Virtualization Overview Single OS image: Ensim, Vservers, CKRM Group user processes into resource containers Hard to get strong isolation Full virtualization: VMware, VirtualPC Run multiple unmodified guest OSes Hard to efficiently virtualize x86 Para-virtualization: UML, Xen Run multiple guest OSes ported to special arch Arch Xen/x86 is very close to normal x86
Xen Today : 2.0 Features Secure isolation between VMs Resource control and QoS Only guest kernel needs to be ported All user-level apps and libraries run unmodified Linux 2.4/2.6, NetBSD, FreeBSD, Plan9 Execution performance is close to native Supports the same hardware as Linux x86 Live Relocation of VMs between Xen nodes
Para-Virtualization in Xen Arch xen/x86 : like x86, but replaces privileged instructions with Xen hypercalls Avoids binary rewriting and fault trapping For Linux 2.6, only arch-dep files modified Modify OS to understand virtualised env. Wall-clock time vs. virtual processor time Xen provides both types of alarm timer Expose real resource availability Enables OS to optimise behaviour MMU virtualisation: direct vs. shadow mode
I/O Architecture Xen IO-Spaces delegate guest OSes protected access to specified h/w devices Virtual PCI configuration space Virtual interrupts Devices are virtualised and exported to other VMs via Device Channels Safe asynchronous shared memory transport ‘Backend’ drivers export to ‘frontend’ drivers Net: use normal bridging, routing, iptables Block: export any blk dev e.g. sda4,loop0,vg3
Xen 2.0 Architecture Event Channel Virtual MMUVirtual CPU Control IF Hardware (SMP, MMU, physical memory, Ethernet, SCSI/IDE) Native Device Driver GuestOS (XenLinux) Device Manager & Control s/w VM0 Native Device Driver GuestOS (XenLinux) Unmodified User Software VM1 Front-End Device Drivers GuestOS (XenLinux) Unmodified User Software VM2 Front-End Device Drivers GuestOS (XenBSD) Unmodified User Software VM3 Safe HW IF Xen Virtual Machine Monitor Back-End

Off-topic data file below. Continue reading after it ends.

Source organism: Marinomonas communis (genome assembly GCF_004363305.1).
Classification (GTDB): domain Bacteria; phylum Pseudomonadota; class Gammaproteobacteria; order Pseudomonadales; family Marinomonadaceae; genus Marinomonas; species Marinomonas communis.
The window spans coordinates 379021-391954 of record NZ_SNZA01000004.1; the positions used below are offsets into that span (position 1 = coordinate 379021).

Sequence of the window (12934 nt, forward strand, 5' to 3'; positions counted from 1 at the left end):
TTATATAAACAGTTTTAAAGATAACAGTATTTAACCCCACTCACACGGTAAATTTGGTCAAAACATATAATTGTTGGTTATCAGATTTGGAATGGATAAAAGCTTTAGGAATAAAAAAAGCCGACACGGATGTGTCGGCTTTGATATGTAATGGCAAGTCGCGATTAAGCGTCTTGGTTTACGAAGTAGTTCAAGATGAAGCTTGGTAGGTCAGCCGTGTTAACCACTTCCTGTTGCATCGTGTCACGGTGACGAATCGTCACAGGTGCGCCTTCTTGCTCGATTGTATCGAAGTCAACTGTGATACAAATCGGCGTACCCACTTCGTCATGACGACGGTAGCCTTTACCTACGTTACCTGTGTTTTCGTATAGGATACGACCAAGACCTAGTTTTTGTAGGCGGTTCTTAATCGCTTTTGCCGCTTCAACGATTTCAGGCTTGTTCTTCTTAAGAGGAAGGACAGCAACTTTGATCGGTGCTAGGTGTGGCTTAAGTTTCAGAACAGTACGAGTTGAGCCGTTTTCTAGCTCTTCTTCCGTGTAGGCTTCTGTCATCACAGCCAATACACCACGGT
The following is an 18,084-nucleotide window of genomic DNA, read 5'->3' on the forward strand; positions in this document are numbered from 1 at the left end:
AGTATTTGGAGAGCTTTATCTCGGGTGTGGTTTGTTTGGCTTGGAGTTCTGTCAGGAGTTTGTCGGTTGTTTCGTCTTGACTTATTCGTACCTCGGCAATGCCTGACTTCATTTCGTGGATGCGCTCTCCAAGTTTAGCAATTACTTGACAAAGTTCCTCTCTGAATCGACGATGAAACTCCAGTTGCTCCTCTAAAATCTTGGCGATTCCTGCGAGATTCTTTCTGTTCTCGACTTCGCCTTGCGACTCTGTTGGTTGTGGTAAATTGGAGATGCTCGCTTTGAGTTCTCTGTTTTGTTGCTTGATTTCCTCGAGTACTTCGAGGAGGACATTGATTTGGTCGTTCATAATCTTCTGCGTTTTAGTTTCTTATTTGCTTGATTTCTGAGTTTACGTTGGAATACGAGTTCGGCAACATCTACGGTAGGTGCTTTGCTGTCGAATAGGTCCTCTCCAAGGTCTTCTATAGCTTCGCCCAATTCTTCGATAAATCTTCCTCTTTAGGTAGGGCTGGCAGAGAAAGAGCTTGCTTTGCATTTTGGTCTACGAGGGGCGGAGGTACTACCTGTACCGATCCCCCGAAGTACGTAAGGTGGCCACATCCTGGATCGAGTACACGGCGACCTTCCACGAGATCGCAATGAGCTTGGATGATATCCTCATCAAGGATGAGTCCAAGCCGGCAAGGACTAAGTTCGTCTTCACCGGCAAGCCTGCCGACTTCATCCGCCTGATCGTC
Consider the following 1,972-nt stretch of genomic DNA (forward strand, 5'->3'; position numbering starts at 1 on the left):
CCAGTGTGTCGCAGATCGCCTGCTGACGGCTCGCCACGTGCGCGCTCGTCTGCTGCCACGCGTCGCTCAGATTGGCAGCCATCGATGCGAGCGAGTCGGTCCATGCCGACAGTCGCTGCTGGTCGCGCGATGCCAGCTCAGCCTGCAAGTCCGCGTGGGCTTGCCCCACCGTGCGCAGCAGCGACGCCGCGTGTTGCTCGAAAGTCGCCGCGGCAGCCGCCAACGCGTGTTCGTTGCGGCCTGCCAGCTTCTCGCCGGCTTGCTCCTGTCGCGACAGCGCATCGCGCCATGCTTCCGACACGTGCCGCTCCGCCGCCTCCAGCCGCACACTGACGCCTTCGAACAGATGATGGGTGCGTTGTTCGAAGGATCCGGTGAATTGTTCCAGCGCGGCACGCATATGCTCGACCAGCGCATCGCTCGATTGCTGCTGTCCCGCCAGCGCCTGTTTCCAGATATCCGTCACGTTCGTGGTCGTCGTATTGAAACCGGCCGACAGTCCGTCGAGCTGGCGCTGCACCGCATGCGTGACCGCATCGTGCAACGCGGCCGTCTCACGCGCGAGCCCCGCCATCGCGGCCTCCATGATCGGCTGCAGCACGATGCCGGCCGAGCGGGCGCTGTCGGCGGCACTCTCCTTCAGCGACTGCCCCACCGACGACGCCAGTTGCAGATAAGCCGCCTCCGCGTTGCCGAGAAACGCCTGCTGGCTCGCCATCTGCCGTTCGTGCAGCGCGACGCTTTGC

System Performance LXVU SPEC INT2000 (score) LXVU Linux build time (s) LXVU OSDB-OLTP (tup/s) LXVU SPEC WEB99 (score) 0.0 0.1 0.2 0.3 0.4 0.5 0.6 0.7 0.8 0.9 1.0 1.1 Benchmark suite running on Linux (L), Xen (X), VMware Workstation (V), and UML (U)
TCP results LXVU Tx, MTU 1500 (Mbps) LXVU Rx, MTU 1500 (Mbps) LXVU Tx, MTU 500 (Mbps) LXVU Rx, MTU 500 (Mbps) 0.0 0.1 0.2 0.3 0.4 0.5 0.6 0.7 0.8 0.9 1.0 1.1 TCP bandwidth on Linux (L), Xen (X), VMWare Workstation (V), and UML (U)
Scalability LX 2 LX 4 LX 8 LX 16 0 200 400 600 800 1000 Simultaneous SPEC WEB99 Instances on Linux (L) and Xen(X)
Live VM Relocation Why is VM relocation useful? Managing a pool of VMs running on a cluster Taking nodes down for maintenance Load balancing VMs across the cluster Why is it a challenge? VMs have lots of state Some VMs will have soft real-time requirements E.g. web servers, databases, game servers Can only commit limited resources to migration
Roadmap for Xen 3.0 SMP guest OSes Prototype now working, undergoing tuning Required careful design to get good performance and retain security guarantees Support for Intel VT-x extensions Run ‘legacy’ unmodified OSes Other ports : x86/64 and ia64 (ppc) Both Xen x86/64 and ia64 now boot!
Roadmap for Xen 3.0 Better cluster management tools Manage pool of VMs across a set of nodes Better tools for QoS control New GUI management tool Improved hardware compatibility Graphics cards, ACPI, APM
Research Roadmap : 4.0 Cluster load balancing algorithms Exploit properties of live migration Software fault tolerance Exploit deterministic replay System debugging Lightweight checkpointing and replay VM forking Lightweight service replication, isolation Secure virtualization Multi-level secure Xen
Conclusions Xen is a complete and robust GPL VMM Outstanding performance and scalability Excellent resource control and protection Live relocation makes seamless migration possible for many real-time workloads http://xensource.com http://xen.sf.net
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